Pluripotent stem cell-based models of spinal muscular atrophy

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Abstract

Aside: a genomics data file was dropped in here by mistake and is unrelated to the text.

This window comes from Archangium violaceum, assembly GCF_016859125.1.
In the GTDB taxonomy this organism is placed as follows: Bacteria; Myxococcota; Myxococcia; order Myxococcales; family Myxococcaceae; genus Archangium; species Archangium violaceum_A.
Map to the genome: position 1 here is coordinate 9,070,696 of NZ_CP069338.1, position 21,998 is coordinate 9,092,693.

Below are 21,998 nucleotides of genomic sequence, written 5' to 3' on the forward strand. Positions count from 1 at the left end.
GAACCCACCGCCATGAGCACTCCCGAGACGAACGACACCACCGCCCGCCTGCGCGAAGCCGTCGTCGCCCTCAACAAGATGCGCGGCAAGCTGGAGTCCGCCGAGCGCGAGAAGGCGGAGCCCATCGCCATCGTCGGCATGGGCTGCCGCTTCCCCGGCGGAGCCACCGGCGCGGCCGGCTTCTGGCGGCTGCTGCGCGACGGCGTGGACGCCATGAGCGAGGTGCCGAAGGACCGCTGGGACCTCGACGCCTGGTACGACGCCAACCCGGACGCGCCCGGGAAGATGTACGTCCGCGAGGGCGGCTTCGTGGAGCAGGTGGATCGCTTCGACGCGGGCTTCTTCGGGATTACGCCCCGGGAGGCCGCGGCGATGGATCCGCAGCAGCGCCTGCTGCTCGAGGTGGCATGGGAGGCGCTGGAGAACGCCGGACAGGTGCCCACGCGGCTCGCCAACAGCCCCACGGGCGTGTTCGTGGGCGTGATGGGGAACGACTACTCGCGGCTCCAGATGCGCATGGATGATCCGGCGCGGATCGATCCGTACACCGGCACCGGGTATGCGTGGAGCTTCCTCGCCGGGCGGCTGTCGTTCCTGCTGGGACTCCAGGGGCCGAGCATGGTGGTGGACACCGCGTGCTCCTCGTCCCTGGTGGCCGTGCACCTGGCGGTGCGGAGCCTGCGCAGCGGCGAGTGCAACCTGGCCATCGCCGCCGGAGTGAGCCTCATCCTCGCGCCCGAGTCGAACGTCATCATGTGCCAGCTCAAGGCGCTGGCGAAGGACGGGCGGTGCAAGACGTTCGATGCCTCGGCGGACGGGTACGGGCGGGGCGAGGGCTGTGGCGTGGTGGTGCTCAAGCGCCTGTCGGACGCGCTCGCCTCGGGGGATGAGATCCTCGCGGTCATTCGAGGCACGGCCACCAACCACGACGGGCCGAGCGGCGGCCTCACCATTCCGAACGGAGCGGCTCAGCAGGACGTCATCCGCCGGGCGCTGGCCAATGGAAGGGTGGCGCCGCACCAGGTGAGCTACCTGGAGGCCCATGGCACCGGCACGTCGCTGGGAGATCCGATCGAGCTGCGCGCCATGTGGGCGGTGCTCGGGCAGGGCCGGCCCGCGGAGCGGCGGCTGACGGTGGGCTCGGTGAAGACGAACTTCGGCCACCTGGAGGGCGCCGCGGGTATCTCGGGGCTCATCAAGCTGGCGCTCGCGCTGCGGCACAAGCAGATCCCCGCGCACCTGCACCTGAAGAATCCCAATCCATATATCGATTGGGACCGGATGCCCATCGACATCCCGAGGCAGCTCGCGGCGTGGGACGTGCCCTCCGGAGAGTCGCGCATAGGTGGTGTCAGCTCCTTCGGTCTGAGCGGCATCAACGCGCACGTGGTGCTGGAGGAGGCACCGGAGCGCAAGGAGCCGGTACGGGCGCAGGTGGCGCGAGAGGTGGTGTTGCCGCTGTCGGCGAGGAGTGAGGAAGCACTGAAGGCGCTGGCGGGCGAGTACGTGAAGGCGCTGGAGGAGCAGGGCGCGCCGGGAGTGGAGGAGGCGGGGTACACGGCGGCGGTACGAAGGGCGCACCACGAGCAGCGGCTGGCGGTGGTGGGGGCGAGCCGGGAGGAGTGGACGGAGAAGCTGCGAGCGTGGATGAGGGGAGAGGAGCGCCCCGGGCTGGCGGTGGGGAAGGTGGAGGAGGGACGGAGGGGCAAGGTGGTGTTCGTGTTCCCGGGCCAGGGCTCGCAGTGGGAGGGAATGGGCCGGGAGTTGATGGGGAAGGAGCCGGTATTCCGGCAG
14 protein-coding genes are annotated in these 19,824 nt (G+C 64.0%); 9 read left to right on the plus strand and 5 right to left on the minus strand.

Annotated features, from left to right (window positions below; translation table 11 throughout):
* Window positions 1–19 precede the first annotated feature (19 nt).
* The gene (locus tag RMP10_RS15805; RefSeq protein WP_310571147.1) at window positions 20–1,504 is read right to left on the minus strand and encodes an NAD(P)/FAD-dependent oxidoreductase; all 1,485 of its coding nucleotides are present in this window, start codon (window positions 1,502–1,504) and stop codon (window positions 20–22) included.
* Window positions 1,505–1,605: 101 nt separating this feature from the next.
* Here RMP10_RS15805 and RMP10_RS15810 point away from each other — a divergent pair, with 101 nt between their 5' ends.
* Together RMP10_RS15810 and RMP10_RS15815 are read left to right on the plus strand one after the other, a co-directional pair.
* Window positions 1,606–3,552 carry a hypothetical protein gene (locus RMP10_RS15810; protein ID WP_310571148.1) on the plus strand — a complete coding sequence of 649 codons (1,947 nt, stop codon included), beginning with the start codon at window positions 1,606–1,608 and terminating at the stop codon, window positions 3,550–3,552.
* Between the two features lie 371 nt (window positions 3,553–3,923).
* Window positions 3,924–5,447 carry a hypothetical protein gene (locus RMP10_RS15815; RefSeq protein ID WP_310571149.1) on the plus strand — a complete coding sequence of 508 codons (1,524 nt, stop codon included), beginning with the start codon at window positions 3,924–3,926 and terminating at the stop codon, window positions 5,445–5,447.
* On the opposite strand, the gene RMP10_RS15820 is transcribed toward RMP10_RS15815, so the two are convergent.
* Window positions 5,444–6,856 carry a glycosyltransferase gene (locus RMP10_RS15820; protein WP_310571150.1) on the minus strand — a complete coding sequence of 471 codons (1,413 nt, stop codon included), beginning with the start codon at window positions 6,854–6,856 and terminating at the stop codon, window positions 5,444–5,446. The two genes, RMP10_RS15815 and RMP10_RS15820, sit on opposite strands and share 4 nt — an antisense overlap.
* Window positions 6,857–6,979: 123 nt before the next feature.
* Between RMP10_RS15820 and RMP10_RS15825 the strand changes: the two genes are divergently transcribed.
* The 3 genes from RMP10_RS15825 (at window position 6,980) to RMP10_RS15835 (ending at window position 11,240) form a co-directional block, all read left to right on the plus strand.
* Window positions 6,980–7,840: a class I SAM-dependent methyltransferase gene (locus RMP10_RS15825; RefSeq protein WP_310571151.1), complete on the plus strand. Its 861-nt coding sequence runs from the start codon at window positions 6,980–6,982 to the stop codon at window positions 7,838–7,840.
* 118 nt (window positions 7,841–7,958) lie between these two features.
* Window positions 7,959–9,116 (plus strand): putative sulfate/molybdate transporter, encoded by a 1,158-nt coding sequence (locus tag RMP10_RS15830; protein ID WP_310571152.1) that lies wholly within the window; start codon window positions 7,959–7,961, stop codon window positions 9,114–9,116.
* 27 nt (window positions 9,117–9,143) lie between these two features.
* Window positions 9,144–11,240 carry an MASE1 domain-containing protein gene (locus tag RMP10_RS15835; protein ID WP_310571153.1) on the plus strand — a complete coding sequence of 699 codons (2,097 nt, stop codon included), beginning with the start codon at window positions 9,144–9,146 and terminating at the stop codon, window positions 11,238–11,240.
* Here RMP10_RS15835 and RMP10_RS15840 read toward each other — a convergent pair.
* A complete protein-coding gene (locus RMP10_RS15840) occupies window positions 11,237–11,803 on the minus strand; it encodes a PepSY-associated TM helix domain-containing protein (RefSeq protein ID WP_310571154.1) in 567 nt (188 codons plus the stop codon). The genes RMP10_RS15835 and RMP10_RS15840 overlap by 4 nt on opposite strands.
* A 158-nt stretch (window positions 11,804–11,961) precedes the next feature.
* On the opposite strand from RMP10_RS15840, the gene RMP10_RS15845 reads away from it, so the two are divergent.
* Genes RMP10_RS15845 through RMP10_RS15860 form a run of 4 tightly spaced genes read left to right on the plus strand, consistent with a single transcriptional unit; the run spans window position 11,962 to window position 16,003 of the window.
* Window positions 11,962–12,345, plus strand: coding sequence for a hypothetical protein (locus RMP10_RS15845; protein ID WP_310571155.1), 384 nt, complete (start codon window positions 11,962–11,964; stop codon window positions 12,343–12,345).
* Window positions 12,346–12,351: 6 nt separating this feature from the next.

Motor neuron diseases, as the vast majority of neurodegenerative disorders in humans, are incurable conditions that are challenging to study in vitro, owing to the obstacles in obtaining the cell types majorly involved in the pathogenesis. Recent advances in stem cell research, especially in the development of induced pluripotent stem cell (iPSC) technology, have opened up the possibility of generating a substantial amount of disease-specific neuronal cells, including motor neurons and glial cells. The present review analyzes the practical implications of iPSCs, generated from fibroblasts of patients affected by spinal muscular atrophy (SMA), and discusses the challenges in the development and optimization of in vitro disease models. Research on patient-derived disease-specific cells may shed light on the pathological processes behind neuronal dysfunction and death in SMA, thus providing new insights for the development of novel effective therapies.

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